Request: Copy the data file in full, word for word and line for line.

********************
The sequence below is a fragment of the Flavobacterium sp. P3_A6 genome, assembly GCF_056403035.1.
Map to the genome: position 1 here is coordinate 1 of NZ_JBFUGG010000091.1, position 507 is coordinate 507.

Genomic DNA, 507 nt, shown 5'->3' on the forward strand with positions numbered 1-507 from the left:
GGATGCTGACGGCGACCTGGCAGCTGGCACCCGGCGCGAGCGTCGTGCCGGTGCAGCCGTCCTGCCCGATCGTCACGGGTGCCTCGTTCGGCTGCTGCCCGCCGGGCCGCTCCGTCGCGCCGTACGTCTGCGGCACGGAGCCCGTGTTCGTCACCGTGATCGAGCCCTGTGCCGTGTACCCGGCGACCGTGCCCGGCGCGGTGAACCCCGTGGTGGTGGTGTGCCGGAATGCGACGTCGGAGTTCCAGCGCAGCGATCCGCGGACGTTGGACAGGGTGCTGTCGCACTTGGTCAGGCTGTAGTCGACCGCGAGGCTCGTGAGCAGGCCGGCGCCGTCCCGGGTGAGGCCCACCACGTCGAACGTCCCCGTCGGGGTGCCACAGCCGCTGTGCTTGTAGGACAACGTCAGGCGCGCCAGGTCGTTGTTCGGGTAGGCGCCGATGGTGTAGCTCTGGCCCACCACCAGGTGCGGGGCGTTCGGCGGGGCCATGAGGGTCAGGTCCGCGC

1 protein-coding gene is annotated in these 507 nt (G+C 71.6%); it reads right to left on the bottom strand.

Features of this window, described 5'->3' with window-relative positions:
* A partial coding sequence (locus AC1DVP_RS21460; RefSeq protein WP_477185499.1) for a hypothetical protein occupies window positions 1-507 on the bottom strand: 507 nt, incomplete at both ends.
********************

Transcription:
The sequence below is a fragment of the Flavobacterium sp. P3_A6 genome, assembly GCF_056403035.1.
Map to the genome: position 1 here is coordinate 1 of NZ_JBFUGG010000091.1, position 507 is coordinate 507.

Genomic DNA, 507 nt, shown 5'->3' on the forward strand with positions numbered 1-507 from the left:
GGATGCTGACGGCGACCTGGCAGCTGGCACCCGGCGCGAGCGTCGTGCCGGTGCAGCCGTCCTGCCCGATCGTCACGGGTGCCTCGTTCGGCTGCTGCCCGCCGGGCCGCTCCGTCGCGCCGTACGTCTGCGGCACGGAGCCCGTGTTCGTCACCGTGATCGAGCCCTGTGCCGTGTACCCGGCGACCGTGCCCGGCGCGGTGAACCCCGTGGTGGTGGTGTGCCGGAATGCGACGTCGGAGTTCCAGCGCAGCGATCCGCGGACGTTGGACAGGGTGCTGTCGCACTTGGTCAGGCTGTAGTCGACCGCGAGGCTCGTGAGCAGGCCGGCGCCGTCCCGGGTGAGGCCCACCACGTCGAACGTCCCCGTCGGGGTGCCACAGCCGCTGTGCTTGTAGGACAACGTCAGGCGCGCCAGGTCGTTGTTCGGGTAGGCGCCGATGGTGTAGCTCTGGCCCACCACCAGGTGCGGGGCGTTCGGCGGGGCCATGAGGGTCAGGTCCGCGC

1 protein-coding gene is annotated in these 507 nt (G+C 71.6%); it reads right to left on the bottom strand.

Features of this window, described 5'->3' with window-relative positions:
* A partial coding sequence (locus AC1DVP_RS21460; RefSeq protein WP_477185499.1) for a hypothetical protein occupies window positions 1-507 on the bottom strand: 507 nt, incomplete at both ends.